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Food additives and children's behaviour: evidence‐based policy at the margins of certainty

Food additives and children's behaviour: evidence‐based policy at the margins of certainty The possible effects of food additives (specifically artificial colours) have been debated for over 30 years. The evidence accumulated suggests that for some children with attention deficit hyperactivity disorder (ADHD) food colours exacerbate their condition. Two studies undertaken by a research group at the University of Southampton have extended these findings to the effects on hyperactivity in children from the general population who do not show ADHD. This article reviews the response from policy‐makers to these findings and concludes that the failure to impose a mandatory ban on the six food colours in the Southampton study is inadequate and that such a ban would be an appropriate application of the precautionary principle when the evidence is considered to be at the margins of certainty. http://www.deepdyve.com/assets/images/DeepDyve-Logo-lg.png Journal of Children's Services Emerald Publishing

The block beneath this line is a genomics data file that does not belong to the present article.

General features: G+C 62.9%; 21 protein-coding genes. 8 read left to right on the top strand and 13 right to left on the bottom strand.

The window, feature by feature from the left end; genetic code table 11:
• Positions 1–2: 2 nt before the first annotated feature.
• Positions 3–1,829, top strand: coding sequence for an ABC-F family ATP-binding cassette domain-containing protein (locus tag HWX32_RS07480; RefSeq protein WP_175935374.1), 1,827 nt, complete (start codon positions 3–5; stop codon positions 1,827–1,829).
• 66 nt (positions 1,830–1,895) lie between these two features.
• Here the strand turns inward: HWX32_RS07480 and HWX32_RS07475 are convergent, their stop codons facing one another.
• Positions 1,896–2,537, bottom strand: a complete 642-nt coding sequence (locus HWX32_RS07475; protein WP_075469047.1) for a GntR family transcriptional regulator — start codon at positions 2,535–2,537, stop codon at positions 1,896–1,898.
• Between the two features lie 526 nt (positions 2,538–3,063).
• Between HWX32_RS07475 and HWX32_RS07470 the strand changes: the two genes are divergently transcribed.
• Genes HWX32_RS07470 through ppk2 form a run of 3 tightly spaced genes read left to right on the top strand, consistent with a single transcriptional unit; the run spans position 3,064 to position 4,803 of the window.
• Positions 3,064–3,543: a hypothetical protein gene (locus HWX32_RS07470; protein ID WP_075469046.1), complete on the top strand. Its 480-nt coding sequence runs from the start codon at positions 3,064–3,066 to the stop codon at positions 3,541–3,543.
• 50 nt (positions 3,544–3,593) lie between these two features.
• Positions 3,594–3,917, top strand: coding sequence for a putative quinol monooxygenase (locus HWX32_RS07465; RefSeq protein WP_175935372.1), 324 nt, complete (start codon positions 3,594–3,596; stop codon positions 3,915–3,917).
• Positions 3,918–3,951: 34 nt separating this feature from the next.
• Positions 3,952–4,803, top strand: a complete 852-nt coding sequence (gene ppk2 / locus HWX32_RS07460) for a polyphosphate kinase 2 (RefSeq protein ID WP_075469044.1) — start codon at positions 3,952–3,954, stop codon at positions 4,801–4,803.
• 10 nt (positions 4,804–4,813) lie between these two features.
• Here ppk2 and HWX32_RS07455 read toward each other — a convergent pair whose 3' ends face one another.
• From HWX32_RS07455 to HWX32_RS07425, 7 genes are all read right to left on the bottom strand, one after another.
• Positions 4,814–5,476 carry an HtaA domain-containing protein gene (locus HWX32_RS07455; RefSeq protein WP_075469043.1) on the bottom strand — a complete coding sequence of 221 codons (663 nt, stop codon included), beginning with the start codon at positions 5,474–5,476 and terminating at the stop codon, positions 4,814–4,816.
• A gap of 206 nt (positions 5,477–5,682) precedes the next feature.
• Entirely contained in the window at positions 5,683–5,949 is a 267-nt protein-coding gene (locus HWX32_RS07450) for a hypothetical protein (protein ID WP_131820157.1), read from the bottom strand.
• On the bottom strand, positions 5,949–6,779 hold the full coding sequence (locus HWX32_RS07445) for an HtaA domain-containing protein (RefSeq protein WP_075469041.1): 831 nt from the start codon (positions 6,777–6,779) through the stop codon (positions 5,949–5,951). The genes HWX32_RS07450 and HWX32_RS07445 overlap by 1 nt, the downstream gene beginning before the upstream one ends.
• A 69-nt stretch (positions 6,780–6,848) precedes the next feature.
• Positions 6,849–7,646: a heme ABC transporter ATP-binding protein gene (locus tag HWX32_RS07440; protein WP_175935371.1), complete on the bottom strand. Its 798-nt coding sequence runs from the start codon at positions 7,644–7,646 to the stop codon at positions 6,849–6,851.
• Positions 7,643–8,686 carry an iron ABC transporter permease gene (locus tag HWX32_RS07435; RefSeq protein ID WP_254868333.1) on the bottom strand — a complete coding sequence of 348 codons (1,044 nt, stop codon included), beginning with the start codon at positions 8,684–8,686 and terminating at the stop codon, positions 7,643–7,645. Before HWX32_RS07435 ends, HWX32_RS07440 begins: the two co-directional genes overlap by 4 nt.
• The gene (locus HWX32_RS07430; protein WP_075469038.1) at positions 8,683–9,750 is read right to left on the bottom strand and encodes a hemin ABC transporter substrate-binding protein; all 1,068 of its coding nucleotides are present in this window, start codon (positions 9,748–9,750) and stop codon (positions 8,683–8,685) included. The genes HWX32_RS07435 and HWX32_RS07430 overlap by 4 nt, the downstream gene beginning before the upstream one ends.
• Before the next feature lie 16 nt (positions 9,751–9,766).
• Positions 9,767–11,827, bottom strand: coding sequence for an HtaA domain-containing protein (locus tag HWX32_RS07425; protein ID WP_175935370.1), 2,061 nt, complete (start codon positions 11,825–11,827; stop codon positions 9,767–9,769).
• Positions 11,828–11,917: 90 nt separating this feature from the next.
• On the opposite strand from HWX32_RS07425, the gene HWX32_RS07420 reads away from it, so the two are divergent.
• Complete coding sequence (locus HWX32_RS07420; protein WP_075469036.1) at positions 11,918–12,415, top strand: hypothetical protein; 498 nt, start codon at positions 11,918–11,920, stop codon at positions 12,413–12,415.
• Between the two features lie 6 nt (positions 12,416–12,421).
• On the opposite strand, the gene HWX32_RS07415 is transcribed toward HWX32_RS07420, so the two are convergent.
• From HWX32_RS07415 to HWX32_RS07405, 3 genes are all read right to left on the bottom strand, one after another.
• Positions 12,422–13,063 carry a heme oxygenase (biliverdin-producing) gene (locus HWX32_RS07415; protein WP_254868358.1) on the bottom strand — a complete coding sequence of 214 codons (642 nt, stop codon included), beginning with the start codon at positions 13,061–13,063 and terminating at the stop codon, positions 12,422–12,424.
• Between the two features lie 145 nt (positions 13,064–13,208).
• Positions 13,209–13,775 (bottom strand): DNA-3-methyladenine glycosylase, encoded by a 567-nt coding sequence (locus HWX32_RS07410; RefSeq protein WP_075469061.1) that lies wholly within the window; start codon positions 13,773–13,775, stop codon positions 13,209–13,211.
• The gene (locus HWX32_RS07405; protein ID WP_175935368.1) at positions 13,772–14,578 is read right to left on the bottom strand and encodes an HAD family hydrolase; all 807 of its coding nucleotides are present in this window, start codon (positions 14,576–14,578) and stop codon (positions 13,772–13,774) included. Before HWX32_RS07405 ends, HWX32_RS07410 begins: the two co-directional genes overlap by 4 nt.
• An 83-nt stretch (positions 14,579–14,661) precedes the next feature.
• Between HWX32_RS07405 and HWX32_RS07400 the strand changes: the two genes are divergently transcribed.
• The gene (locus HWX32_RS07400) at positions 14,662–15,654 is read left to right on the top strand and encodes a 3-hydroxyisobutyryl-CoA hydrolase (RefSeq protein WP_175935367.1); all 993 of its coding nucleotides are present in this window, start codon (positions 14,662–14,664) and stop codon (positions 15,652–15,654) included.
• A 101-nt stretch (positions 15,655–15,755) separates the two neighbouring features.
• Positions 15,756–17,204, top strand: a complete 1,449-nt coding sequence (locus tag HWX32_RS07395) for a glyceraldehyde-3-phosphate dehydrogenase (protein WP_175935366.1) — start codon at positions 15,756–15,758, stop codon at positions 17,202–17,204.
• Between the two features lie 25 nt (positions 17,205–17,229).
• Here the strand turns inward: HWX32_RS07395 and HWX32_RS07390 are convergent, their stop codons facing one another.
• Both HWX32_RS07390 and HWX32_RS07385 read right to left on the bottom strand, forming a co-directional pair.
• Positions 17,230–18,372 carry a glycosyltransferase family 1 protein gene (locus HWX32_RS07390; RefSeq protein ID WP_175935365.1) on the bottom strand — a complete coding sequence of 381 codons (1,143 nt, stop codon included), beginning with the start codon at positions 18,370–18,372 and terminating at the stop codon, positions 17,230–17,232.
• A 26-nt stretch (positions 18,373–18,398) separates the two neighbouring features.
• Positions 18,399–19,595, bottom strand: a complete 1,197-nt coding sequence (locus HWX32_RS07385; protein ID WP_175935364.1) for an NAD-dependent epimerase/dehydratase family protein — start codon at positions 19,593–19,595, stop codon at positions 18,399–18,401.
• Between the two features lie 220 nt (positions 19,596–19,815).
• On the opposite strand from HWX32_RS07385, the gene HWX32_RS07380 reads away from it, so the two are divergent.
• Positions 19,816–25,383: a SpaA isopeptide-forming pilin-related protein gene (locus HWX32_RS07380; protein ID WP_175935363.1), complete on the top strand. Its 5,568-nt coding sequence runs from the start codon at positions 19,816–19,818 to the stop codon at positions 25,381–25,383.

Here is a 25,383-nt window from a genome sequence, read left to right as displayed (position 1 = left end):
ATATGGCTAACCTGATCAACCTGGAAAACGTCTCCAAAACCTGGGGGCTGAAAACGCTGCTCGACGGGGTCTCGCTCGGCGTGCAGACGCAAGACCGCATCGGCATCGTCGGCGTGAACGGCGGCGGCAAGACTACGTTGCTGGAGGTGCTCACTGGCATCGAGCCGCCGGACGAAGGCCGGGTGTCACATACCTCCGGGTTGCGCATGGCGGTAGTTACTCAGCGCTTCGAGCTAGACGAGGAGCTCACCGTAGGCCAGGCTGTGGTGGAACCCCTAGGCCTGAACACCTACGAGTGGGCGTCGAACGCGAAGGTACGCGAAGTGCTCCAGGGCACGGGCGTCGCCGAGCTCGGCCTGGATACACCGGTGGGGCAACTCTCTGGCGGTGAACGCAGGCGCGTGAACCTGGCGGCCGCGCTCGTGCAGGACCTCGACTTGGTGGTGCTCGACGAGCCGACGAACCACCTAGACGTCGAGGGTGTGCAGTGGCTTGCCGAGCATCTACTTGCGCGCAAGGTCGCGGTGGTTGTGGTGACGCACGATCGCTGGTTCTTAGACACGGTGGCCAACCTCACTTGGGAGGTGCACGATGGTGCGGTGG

Food additives and children's behaviour: evidence‐based policy at the margins of certainty

Journal of Children's Services , Volume 4 (2): 10 – Oct 14, 2009

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Publisher
Emerald Publishing
Copyright
Copyright © 2009 Emerald Group Publishing Limited. All rights reserved.
ISSN
1746-6660
DOI
10.1108/17466660200900008
Publisher site
See Article on Publisher Site

Abstract

The possible effects of food additives (specifically artificial colours) have been debated for over 30 years. The evidence accumulated suggests that for some children with attention deficit hyperactivity disorder (ADHD) food colours exacerbate their condition. Two studies undertaken by a research group at the University of Southampton have extended these findings to the effects on hyperactivity in children from the general population who do not show ADHD. This article reviews the response from policy‐makers to these findings and concludes that the failure to impose a mandatory ban on the six food colours in the Southampton study is inadequate and that such a ban would be an appropriate application of the precautionary principle when the evidence is considered to be at the margins of certainty.

Journal

Journal of Children's ServicesEmerald Publishing

Published: Oct 14, 2009

Keywords: Hyperactivity; Food additives; Precautionary principle; Evidence‐based policy

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